3. Eddie Walters, “Makin’ Whoopee!” (1929)
You’ll often find people who write about the pre-rock era making statements like “songs were just songs in those days, there were no definitive versions, songs were not associated with particular performers, etc.” While that’s an important corrective to the rock-era fetishization of singer-songwriters and studio recordings, when the neologism “to cover” arose because original songs were assumed to be the default, it’s not entirely accurate. The concept of the “signature song,” which a performer always sang and audiences would be disappointed (and/or hurl produce) if they didn’t, predates the twentieth century entirely, and especially once recorded music became a boom industry in the 1910s, the race to become the performer who left an indelible mark on a new song in the public’s mind was furious and hard-fought.
All of which is by way of preface to note that Eddie Walters, a pleasant-voiced tenor and ukelelist who cut a handful of records in the late 20s and early 30s, and about whom little else is known, did not record the definitive version of “Makin’ Whoopee!” Eddie Cantor did. Of course, history belongs to the victor, and Cantor’s multimedia success stretching almost to the dawn of Beatlemania more or less obliges anyone caught under his shadow to freeze to death from lack of sun. "Makin’ Whoopee" was written for Cantor to sing in the Broadway show Whoopee! by Tin Pan Alley veterans Gus Kahn and Walter Donaldson, which role he would reprise in movie form in 1930.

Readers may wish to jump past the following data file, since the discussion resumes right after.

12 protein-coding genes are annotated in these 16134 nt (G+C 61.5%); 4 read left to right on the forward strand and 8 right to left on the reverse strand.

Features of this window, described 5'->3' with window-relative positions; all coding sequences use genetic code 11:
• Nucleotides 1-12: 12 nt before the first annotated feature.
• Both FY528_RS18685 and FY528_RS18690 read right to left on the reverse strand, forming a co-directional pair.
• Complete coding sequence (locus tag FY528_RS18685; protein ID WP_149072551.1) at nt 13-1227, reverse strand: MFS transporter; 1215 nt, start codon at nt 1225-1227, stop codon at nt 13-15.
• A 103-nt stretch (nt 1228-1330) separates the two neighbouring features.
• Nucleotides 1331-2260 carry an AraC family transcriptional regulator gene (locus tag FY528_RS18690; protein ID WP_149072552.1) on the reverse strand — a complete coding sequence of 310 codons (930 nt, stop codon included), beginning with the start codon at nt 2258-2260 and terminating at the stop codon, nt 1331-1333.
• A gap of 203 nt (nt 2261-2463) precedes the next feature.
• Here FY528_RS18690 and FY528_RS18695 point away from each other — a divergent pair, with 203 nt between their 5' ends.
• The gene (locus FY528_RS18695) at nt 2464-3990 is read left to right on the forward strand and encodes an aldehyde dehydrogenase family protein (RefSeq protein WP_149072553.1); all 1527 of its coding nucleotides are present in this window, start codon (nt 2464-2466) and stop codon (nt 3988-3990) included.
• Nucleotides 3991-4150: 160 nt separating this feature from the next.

Not everyone could have gotten away with the sly suggestiveness of the song in 1929 — Cantor’s gawky-kid persona allowed for the plausible deniability of whoopee meaning merely “carousing,” and the cynicism of the final verse, in which our weaselly hero bemoans alimony law, is calculated precisely to engage the “tired businessman” which was Broadway’s key demo in the 20s. Walters sings it professionally and blandly, with all traces of either fruity suggestiveness or burlesque cynicism removed — a hit song’s a hit song, sing ‘em all alike, kid, and maybe the teeming hordes in the record shop won’t look any further than the first name on the label.